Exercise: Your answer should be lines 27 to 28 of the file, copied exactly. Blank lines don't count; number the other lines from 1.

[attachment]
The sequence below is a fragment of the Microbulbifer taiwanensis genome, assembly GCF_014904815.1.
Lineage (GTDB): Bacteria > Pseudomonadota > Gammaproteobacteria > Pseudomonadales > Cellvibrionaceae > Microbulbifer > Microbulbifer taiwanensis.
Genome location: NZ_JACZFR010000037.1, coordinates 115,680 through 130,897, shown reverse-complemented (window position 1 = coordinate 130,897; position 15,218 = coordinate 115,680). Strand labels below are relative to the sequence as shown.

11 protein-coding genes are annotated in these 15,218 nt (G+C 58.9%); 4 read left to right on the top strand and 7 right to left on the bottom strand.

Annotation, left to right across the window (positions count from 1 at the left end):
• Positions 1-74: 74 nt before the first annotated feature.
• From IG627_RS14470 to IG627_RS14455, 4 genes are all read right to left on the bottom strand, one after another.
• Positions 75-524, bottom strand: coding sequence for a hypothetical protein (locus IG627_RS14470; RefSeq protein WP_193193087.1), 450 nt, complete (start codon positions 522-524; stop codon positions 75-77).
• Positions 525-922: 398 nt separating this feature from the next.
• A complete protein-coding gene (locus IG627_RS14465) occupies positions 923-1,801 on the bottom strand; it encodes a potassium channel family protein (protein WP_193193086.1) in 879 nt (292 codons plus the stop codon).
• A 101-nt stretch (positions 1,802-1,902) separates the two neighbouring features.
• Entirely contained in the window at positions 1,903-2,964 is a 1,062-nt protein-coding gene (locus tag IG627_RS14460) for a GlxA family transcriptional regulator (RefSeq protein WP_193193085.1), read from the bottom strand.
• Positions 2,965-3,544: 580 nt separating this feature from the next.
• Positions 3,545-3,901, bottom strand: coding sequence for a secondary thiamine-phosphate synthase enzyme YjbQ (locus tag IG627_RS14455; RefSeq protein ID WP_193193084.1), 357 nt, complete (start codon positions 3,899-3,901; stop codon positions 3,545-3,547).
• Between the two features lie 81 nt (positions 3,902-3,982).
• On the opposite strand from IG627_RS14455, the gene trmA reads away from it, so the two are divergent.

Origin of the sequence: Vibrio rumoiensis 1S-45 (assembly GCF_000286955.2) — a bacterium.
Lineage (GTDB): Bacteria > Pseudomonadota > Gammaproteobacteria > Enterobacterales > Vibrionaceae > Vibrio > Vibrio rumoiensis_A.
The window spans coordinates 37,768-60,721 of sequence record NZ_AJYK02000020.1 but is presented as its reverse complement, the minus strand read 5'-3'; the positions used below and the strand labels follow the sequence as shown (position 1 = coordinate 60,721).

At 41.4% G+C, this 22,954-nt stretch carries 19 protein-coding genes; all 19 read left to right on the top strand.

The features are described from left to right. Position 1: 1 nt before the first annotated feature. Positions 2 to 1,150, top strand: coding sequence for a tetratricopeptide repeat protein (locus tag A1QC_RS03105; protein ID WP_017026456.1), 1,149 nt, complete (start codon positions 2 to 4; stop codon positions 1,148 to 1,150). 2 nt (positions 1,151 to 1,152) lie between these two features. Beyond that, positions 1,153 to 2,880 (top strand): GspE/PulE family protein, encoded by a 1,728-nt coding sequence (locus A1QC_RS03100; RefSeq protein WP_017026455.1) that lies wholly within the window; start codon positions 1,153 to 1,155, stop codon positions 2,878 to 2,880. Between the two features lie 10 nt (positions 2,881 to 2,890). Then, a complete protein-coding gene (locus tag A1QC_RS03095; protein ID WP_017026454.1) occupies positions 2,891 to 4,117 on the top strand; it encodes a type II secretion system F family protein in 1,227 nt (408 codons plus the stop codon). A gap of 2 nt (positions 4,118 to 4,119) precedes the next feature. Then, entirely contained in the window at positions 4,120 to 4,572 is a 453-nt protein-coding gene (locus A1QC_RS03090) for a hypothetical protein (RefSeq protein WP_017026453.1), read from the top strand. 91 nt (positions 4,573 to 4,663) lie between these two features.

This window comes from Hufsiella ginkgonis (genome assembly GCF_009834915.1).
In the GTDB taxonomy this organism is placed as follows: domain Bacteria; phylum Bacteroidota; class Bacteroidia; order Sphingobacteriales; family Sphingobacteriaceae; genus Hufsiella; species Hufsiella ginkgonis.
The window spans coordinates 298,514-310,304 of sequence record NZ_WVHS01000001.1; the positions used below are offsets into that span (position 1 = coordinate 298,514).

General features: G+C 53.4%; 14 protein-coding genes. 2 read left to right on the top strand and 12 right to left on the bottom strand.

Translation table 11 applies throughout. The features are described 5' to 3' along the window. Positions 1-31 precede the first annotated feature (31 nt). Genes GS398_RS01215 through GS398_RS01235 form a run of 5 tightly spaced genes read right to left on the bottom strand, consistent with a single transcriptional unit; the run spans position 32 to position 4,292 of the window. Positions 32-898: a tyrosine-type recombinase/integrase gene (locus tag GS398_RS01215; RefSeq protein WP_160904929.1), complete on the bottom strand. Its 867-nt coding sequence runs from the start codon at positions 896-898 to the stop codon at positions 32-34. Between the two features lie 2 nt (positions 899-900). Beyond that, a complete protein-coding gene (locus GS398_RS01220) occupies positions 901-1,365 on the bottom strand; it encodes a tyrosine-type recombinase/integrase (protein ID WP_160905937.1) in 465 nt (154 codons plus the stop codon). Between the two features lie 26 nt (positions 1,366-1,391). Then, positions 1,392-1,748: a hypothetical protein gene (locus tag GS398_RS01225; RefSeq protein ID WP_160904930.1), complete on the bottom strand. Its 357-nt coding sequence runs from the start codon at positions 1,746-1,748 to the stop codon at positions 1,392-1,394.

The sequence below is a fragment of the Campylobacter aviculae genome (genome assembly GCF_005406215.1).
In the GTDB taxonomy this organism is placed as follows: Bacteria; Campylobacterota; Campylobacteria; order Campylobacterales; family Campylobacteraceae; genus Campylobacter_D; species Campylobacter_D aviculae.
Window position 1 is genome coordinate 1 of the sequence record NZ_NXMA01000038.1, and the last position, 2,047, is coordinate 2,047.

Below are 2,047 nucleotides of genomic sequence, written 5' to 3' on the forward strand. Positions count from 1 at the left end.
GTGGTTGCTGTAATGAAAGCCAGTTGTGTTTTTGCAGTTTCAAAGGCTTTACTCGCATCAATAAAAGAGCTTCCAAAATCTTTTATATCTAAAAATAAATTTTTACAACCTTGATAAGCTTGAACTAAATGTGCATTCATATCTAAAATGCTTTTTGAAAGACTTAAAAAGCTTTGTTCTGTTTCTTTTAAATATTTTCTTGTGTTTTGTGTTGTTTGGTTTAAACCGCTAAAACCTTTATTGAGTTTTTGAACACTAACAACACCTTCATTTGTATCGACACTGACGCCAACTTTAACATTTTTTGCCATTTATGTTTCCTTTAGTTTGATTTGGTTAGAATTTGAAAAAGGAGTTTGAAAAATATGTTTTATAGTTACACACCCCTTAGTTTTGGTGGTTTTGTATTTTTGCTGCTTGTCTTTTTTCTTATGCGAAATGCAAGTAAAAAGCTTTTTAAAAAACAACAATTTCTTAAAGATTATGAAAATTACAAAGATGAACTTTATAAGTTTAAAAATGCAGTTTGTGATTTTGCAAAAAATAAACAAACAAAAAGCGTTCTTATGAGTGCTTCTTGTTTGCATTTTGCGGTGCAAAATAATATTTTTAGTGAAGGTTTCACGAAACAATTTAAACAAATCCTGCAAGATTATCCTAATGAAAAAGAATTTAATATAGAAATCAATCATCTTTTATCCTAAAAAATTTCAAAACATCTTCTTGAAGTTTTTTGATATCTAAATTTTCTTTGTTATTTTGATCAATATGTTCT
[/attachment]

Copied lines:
The sequence below is a fragment of the Campylobacter aviculae genome (genome assembly GCF_005406215.1).
In the GTDB taxonomy this organism is placed as follows: Bacteria; Campylobacterota; Campylobacteria; order Campylobacterales; family Campylobacteraceae; genus Campylobacter_D; species Campylobacter_D aviculae.